• Oct : 9 : 2013 - The Lyceum Theater is the oldest on Broadway (opened in 1903).
  • Sep : 20 : 2013 - The Tony Award-winning play with the shortest title was Da (1978).
  • Sep : 15 : 2013 - In 1912 New York City theaters became desegregated.
  • Sep : 10 : 2013 - Most New York City Broadway theaters omit the row “I” in their seating to avoid confusion with the number one.
  • Sep : 6 : 2013 - The Actors’ Equity contract was signed on September 6, 1991 after an actors strike right before curtain call lasted almost a month.

When the cast of A Chorus Line sings, “God, I hope I get it…” it seems to apply to every hopeful high school actor and actress there is! Nowadays to be on Broadway or to work in the business not only does it take motivation and raw talent, it often requires the right training. Actors, directors and casting agents all have to start somewhere, so here we will discuss the many notable establishments that are known for educating the best of the best in theatre overall and what makes each program unique. We will randomly select schools to discuss and if there are any schools in particular that you want to hear about, email me at megan@broadwayspotted.com and I will be more than willing to cover the school!

Where to start this week? Let’s take a trip to Staten Island, NY.

Main Hall at Wagner College. Inside is the Main Stage theatre.

At Wagner College located in Staten Island, NY (just a ferry ride away from Manhattan) they offer a B.A. in Theatre and Speech and a B.S. in Arts Administration, as well as a minor in dance. The cost per year is about $51, 520 per year for an undergraduate resident student. Unlike other Musical Theatre departments, Wagner is known for their desire to create a “well-rounded student.” Each student is required to not only take the various levels of acting classes and other theatre classes, they must take general classes like math and psychology just like a liberal arts student. They accomplish this by their system called the “Learning Community,” which is a series of grouped classes that students take during certain semesters during their time at Wagner.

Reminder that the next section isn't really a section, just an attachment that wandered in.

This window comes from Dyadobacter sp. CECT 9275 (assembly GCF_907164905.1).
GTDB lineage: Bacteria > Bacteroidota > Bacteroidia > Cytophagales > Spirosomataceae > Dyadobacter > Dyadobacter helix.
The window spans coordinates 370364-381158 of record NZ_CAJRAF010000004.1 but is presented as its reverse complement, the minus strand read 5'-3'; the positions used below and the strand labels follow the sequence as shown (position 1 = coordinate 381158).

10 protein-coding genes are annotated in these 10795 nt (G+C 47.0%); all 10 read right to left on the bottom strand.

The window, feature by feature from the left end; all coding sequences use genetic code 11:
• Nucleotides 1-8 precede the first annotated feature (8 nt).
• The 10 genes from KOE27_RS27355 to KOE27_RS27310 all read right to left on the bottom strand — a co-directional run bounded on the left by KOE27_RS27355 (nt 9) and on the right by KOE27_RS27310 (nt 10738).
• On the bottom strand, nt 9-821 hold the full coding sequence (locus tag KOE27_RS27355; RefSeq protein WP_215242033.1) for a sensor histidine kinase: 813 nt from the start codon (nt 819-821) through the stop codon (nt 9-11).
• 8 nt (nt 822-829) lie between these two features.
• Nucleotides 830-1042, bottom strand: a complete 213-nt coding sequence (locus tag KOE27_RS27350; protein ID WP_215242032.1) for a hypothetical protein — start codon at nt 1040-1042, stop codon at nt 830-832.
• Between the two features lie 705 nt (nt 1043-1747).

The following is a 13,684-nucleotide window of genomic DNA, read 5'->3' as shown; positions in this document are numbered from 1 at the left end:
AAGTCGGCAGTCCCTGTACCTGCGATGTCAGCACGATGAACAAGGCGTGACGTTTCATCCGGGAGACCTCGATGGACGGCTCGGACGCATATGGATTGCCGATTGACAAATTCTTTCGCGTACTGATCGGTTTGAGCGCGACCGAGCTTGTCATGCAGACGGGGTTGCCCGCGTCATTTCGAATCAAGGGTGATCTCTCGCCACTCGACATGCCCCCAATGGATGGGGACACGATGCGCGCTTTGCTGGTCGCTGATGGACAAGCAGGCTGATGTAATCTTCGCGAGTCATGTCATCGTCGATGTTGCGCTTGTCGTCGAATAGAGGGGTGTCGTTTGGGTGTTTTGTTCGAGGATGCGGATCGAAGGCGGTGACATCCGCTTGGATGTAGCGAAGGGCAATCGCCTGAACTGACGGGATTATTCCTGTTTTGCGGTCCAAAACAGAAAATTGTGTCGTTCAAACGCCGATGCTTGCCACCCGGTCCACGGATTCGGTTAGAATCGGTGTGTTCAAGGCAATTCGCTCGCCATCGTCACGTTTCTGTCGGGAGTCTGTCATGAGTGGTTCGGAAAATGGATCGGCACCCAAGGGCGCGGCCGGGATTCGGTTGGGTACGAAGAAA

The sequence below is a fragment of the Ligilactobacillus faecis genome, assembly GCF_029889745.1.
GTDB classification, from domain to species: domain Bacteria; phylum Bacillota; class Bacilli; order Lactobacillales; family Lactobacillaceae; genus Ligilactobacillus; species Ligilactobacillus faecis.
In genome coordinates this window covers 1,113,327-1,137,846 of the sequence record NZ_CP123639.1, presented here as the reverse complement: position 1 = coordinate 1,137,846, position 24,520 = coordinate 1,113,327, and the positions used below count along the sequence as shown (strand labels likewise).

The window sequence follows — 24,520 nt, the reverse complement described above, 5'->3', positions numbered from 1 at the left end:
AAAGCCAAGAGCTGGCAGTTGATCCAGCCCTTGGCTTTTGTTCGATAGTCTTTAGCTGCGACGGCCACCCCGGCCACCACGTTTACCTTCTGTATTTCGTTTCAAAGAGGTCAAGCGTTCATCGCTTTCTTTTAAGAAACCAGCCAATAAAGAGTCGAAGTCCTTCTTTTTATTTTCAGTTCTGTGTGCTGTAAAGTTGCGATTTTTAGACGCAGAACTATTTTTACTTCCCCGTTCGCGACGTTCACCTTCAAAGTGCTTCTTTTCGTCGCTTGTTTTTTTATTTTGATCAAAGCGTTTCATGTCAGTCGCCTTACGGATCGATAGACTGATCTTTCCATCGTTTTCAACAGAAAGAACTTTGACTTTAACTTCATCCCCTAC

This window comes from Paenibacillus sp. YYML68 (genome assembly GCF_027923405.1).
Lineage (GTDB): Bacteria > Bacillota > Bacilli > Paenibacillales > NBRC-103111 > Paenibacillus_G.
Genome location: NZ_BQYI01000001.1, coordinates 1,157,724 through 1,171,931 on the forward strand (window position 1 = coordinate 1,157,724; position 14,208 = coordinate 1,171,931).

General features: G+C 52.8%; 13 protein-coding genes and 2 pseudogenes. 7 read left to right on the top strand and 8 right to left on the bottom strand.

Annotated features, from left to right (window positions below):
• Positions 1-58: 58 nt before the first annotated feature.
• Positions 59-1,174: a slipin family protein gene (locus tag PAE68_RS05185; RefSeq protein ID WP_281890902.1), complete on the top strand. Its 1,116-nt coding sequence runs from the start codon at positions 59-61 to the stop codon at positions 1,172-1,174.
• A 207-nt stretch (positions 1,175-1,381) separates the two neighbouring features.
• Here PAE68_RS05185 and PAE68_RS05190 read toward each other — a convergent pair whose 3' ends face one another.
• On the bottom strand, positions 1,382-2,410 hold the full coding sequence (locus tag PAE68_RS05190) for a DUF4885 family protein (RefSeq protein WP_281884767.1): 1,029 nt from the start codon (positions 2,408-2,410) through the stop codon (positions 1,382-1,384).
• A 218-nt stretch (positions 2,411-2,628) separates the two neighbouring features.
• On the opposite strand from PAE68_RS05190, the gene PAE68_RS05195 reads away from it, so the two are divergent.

Some of Wagner’s notable alumni include: Christina DeCicco (Evita), Renée Marino (Chaplin), Monette McKay (Memphis), Haley Carlucci (West Side Story) and notable, Tony award winning faculty such as Michele Pawk (Seussical, Hollywood Arms, Hairspray). Wagner’s reputation is building due to the growing number of alumni who acquire successful acting careers. Acceptance to this program is done in two parts: academics and audition.

The Theatre and Speech degree is broken into concentrations: Performance, Design Technology and Management, Theatre Studies, and Dual Major in Theatre and Education. Those wishing to be in the Performance concentration must qualify and attend the audition day. Students in other concentrations are required to submit a portfolio and resume.

Wagner College’s evident focus is to tell their prospective and current students that academics are an important part of their time at Wagner. Students are not permitted to audition unless their high school transcripts reflect the criteria required to be academically accepted to the school. The student will then receive an invitation to Wagner’s audition day. For the audition, Wagner asks that you prepare two monologues of approximately one minute in length, two 16-bar cuts of Broadway-style music (one from an up-tempo song and the other from a ballad), and also attend a dance portion of the audition. About 30 students are accepted into the program each year.